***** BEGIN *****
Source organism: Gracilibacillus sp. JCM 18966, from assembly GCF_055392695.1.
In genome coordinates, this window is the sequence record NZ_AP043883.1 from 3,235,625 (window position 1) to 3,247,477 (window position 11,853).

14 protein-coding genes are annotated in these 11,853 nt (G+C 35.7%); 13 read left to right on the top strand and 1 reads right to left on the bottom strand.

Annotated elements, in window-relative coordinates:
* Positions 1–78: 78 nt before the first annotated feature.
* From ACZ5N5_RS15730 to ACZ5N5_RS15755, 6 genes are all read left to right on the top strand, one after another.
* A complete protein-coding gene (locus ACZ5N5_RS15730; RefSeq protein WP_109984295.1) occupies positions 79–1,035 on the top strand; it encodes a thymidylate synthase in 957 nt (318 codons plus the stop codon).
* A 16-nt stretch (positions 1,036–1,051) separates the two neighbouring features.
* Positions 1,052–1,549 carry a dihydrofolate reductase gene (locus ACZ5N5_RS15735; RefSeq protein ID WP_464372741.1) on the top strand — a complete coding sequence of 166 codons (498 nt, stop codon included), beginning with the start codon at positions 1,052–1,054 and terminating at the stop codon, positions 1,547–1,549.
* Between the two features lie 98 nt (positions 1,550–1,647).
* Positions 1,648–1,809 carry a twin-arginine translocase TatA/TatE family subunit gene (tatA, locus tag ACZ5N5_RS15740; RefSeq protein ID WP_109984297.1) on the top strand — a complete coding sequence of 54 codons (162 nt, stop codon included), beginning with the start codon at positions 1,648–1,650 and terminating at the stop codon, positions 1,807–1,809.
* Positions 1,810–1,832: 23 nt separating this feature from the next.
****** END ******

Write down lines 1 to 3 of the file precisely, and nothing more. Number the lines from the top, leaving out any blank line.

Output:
Source organism: Gracilibacillus sp. JCM 18966, from assembly GCF_055392695.1.
In genome coordinates, this window is the sequence record NZ_AP043883.1 from 3,235,625 (window position 1) to 3,247,477 (window position 11,853).

14 protein-coding genes are annotated in these 11,853 nt (G+C 35.7%); 13 read left to right on the top strand and 1 reads right to left on the bottom strand.